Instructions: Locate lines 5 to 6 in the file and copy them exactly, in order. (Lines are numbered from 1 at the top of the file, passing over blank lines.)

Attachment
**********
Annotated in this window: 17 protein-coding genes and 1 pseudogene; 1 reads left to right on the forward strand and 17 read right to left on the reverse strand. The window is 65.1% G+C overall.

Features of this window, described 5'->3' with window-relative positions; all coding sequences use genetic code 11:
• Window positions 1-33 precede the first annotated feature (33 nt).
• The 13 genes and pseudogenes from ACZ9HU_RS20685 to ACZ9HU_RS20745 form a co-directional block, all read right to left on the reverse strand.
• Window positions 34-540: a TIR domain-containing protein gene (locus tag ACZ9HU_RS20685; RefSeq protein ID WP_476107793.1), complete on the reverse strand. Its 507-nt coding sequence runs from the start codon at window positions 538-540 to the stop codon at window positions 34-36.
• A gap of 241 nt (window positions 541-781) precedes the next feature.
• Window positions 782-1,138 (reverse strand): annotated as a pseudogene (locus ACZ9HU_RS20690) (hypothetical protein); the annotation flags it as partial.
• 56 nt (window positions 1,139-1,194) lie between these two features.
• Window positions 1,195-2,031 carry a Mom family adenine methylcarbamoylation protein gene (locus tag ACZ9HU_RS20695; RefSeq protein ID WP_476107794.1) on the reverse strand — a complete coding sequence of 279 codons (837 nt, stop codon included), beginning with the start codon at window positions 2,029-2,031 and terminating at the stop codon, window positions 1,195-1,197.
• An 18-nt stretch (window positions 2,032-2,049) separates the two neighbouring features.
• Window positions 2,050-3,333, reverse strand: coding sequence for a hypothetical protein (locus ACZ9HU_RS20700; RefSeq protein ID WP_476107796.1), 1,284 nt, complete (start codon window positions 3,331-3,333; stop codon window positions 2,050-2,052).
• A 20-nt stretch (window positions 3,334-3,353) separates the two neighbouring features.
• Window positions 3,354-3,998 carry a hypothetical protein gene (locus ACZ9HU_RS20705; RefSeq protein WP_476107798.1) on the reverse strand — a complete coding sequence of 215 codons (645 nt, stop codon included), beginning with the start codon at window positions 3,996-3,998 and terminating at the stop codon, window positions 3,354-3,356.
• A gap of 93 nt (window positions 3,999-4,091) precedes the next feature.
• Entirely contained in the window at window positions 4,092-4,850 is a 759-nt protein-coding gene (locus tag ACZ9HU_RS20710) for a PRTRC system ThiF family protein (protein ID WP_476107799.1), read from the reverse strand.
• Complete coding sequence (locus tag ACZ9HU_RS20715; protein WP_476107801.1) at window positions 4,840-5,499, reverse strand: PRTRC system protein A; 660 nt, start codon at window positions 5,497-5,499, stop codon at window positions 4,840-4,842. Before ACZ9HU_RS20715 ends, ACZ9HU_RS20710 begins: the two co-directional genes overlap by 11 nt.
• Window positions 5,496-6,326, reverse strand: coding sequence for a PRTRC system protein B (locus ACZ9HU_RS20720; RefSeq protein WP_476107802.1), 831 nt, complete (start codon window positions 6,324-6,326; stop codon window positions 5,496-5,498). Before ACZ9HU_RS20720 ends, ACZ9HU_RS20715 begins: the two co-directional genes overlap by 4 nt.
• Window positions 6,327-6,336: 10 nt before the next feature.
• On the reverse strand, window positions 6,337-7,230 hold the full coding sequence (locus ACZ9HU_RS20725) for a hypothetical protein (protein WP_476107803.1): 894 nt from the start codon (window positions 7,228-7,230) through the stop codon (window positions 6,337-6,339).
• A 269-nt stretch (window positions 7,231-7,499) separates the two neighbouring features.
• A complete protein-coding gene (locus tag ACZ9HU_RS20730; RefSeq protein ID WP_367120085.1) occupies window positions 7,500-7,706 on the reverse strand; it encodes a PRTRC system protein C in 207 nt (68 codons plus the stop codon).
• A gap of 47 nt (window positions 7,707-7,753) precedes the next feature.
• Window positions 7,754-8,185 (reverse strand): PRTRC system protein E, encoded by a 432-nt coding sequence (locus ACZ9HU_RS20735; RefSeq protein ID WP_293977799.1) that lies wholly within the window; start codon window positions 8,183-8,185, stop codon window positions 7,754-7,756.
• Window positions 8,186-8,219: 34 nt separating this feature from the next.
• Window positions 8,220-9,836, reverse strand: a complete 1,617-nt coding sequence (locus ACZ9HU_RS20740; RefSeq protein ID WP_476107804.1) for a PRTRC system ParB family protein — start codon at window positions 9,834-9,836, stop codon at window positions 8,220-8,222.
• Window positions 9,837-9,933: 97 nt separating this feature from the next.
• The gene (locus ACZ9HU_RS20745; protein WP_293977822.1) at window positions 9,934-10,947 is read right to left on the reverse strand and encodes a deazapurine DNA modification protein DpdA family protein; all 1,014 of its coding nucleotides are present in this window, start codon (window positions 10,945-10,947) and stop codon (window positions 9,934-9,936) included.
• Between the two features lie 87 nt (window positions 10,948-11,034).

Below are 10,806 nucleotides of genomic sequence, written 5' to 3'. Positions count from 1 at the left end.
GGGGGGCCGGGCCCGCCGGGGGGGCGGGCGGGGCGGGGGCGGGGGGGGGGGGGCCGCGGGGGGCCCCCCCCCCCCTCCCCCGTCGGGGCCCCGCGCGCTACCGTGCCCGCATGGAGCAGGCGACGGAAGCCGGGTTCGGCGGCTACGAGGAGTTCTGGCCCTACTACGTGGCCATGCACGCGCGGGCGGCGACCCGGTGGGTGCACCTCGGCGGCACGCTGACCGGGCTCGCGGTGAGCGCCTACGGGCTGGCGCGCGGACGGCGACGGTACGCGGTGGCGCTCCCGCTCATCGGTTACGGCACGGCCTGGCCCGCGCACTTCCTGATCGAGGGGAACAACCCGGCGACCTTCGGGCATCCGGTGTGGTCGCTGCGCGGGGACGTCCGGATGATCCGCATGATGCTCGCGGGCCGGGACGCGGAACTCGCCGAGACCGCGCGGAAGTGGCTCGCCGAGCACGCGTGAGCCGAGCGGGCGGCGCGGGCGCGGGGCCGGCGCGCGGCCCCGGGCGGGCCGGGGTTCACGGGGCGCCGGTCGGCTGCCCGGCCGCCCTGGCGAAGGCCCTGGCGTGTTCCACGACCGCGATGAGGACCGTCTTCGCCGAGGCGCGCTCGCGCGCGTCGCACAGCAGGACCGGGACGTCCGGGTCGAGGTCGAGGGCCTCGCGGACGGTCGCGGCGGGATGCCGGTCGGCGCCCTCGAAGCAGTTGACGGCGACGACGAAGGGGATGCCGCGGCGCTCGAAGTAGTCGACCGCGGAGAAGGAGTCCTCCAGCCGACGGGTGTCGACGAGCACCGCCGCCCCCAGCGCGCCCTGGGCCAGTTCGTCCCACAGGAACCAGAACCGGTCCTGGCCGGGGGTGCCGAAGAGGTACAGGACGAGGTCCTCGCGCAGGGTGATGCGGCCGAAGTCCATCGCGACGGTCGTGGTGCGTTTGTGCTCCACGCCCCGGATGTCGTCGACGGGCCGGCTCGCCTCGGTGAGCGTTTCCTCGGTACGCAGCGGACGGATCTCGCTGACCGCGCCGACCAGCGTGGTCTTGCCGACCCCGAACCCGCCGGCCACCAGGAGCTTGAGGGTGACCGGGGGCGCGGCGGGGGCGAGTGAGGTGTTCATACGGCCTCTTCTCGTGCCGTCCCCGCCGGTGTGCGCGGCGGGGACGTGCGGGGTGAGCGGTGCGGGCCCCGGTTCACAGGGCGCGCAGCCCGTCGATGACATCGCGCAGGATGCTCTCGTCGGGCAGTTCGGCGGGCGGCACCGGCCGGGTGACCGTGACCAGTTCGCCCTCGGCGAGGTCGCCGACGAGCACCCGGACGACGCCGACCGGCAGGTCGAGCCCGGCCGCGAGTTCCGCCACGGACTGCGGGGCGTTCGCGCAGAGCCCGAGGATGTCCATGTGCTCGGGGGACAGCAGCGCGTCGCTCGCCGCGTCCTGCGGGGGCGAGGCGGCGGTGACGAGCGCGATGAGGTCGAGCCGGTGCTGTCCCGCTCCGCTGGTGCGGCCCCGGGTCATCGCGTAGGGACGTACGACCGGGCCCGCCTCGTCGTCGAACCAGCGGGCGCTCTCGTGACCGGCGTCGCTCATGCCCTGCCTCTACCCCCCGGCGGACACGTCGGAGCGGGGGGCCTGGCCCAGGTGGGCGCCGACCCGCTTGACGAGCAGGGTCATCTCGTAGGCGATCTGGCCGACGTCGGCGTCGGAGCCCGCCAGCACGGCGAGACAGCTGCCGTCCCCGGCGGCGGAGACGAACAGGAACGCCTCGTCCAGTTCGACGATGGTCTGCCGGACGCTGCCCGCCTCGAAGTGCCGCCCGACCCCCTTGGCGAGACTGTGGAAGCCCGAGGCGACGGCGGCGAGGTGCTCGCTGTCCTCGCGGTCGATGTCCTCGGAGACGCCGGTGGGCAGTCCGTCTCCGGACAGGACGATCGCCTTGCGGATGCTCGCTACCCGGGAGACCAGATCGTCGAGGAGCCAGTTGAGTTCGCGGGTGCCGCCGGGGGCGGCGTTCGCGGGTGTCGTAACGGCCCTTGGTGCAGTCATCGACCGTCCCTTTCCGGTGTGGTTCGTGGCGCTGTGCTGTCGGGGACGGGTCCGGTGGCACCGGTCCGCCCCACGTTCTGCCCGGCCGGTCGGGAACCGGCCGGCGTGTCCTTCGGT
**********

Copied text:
• Window positions 34-540: a TIR domain-containing protein gene (locus tag ACZ9HU_RS20685; RefSeq protein ID WP_476107793.1), complete on the reverse strand. Its 507-nt coding sequence runs from the start codon at window positions 538-540 to the stop codon at window positions 34-36.
• A gap of 241 nt (window positions 541-781) precedes the next feature.